Several years ago Union Township resident David Palmer began developing an idea that would make an enormous difference for athletes and their families during the London 2012 Olympic Games.
Palmer, who is head of global sports marketing for Proctor & Gamble, worked with the United States Olympic Committee to create the P&G Family Home, a comfortable place for U.S. athletes and their families.
“It’s a place to get out of the hustle and bustle of the Olympic atmosphere,” Palmer said. “To make sure they have a place to go, a place for them to meet.”
Palmer said the idea developed into much more than a hospitality program that the Cincinnati-based company would sponsor for athletes mothers and families.
He said instead, they worked with the Olympic Committee before the 2010 Vancouver Winter Olympic Games to develop a comfortable place where Olympians and their families would come and feel welcome.
“We came back to them with creating a Family Home,” Palmer said. “We were very specific with it being a home rather than a house.”
Palmer said they only had a few months to develop the Family Home idea before the Winter Olympics in Vancouver.
“It was really an amazing thing when we started to dive into it, working with the Olympics Committee and both present and former athletes,” Palmer said.
He said they started to realize how important it was for athletes to have a place to meet up with their family members and a place they knew their families would be well taken care of.
“I was not necessarily believing that having a Family Home would tie to performance as I saw it play out in Vancouver,” Palmer said.
He said having the Family Home definitely made a difference for the athletes and put their minds more at ease.
The Family Home at the London Olympics was part of P&G’s “Thank You, Mom” campaign, which recognized athlete’s mothers.
“To see it grow in London, from my standpoint, made me really feel like ‘Wow, we are making a difference,’” Palmer said.
Palmer said they began building out the Family Home in London about two weeks before the Olympics began this summer.
“The Family Home was located in a building called Vinopolis,” Palmer said. “It was an old wine museum and restaurant and wine store.”
Palmer said the Family Home was centrally located with direct access to Olympic Park.
“We came in and put up designs and walls and added our finishing touches to it to make it feel more like home,” Palmer said.
He said once the Olympics began, the Family Home was a place for athletes and their families to meet, watch events on T.V., relax, play games, grab a bite to eat, celebrate a birthday and much more.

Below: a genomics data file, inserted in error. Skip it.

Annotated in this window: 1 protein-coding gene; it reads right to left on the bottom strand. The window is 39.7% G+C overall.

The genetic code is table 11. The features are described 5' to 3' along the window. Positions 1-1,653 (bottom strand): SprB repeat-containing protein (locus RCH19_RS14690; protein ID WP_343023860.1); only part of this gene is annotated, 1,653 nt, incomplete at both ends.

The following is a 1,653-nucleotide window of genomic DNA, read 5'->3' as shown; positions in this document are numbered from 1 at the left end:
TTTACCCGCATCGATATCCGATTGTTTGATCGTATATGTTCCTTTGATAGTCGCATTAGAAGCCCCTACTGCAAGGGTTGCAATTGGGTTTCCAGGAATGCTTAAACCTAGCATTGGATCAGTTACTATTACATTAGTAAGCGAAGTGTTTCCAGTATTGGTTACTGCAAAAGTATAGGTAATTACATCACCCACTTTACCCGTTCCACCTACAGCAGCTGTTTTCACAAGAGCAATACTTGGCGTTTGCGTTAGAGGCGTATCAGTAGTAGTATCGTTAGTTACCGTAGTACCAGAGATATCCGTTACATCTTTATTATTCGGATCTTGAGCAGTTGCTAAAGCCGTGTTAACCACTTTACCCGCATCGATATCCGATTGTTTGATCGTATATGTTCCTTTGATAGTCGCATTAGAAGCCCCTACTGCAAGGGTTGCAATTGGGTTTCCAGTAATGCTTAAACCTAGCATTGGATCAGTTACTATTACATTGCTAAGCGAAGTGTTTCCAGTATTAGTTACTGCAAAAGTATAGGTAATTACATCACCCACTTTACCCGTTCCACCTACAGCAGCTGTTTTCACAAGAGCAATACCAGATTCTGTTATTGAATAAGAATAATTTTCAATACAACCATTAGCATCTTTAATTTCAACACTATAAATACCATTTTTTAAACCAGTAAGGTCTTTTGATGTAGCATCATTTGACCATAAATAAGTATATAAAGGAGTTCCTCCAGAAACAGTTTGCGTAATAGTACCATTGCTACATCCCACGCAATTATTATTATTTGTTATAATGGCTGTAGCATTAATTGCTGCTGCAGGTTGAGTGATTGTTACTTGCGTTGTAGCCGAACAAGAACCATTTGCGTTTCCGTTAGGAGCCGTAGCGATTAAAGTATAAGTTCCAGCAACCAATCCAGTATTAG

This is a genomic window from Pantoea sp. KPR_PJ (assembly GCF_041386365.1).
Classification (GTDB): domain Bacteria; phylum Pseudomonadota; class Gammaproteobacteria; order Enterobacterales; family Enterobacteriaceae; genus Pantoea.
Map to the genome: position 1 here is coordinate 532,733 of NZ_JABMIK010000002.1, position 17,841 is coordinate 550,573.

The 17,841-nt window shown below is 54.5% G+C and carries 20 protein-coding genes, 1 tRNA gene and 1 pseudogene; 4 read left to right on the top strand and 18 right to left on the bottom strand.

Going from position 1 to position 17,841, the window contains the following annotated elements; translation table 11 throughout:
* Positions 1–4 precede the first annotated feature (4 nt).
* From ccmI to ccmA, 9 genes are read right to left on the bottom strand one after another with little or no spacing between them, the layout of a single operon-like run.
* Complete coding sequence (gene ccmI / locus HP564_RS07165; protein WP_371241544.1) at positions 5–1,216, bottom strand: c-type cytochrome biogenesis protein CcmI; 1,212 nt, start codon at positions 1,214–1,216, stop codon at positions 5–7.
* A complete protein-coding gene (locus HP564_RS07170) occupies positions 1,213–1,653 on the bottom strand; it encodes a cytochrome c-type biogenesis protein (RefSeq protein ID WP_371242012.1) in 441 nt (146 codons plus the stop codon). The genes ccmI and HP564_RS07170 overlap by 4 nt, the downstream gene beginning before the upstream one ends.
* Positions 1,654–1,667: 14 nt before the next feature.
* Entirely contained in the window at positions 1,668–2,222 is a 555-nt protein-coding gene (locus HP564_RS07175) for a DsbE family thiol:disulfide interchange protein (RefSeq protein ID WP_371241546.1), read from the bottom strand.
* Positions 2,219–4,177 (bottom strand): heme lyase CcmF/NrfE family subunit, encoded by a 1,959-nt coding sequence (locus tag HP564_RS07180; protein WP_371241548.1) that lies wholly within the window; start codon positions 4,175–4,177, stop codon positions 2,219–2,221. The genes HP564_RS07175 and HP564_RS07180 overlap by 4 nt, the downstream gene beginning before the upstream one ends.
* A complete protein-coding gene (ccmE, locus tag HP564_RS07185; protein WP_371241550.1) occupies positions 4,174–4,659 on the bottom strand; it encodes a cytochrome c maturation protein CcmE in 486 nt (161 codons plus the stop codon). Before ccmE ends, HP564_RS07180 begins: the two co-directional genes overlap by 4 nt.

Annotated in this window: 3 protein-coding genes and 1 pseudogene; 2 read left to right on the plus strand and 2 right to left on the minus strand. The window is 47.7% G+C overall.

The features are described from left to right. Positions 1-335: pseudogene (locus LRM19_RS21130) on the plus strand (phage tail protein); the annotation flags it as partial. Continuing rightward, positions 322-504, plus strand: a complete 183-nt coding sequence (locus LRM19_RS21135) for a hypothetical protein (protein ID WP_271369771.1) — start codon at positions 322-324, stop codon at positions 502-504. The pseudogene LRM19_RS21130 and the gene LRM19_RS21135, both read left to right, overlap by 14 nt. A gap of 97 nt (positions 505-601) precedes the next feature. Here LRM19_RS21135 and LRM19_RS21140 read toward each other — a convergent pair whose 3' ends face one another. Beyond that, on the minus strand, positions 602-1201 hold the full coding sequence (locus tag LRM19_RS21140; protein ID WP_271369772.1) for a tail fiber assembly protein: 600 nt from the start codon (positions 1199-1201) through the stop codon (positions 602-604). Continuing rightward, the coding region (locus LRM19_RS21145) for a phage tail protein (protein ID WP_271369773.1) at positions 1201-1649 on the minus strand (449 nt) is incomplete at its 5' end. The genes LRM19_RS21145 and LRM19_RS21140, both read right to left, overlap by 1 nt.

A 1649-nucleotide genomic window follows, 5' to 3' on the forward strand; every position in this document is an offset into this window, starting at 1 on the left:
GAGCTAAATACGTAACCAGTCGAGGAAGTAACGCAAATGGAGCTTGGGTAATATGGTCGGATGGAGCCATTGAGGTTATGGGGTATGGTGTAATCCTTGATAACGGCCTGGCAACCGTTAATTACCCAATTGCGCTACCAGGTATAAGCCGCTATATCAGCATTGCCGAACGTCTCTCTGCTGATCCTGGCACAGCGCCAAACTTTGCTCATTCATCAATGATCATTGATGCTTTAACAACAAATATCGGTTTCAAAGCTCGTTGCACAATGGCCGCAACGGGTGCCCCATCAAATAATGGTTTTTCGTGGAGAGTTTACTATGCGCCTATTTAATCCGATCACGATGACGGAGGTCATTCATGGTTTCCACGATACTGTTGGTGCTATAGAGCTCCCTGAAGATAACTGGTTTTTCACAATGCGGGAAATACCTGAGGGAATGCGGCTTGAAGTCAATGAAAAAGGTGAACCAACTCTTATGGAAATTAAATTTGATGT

Palmer said the Family Home featured several of P&G’s brands, but not with the intention of selling products to families while they were there.
“We looked at 30 different brands, which brands are endemic in the home,” Palmer said.
He said they began to understand the biggest brands that people have in the home, and created services for athletes using the brands.
“In the Gillette Man Cave we offered shaves from professional barbers,” Palmer said.
He said it was funny to watch countless numbers of guys get a shave and said they have pictures of some of them falling asleep.
“Engaging with the Family Home and walking through it, they realized they know the brands,” Palmer said. “It brings that level of familiarity.”
The family home also featured a P&G Beauty Salon with services from beauty brands that included Pantene, CoverGirl, Secret and more, a Duracell station to charge electronic devices, the Pampers Playground for children and much more.
“It was a great opportunity for people to really engage with the brand,” Palmer said.
He said the feedback about the Family Home that they have received and are still receiving from athletes and their families has been positive.
“We have received overwhelming response from the families,” Palmer said. “Very thankful and lots of gratitude that we were able to provide a place for them to meet and for them to relax.”
Palmer said being in London and being able to see his idea grow was incredible.
“It was above and beyond what I envisioned as being the guy who really created the idea,” Palmer said. “It was incredible to witness and be a part of that.”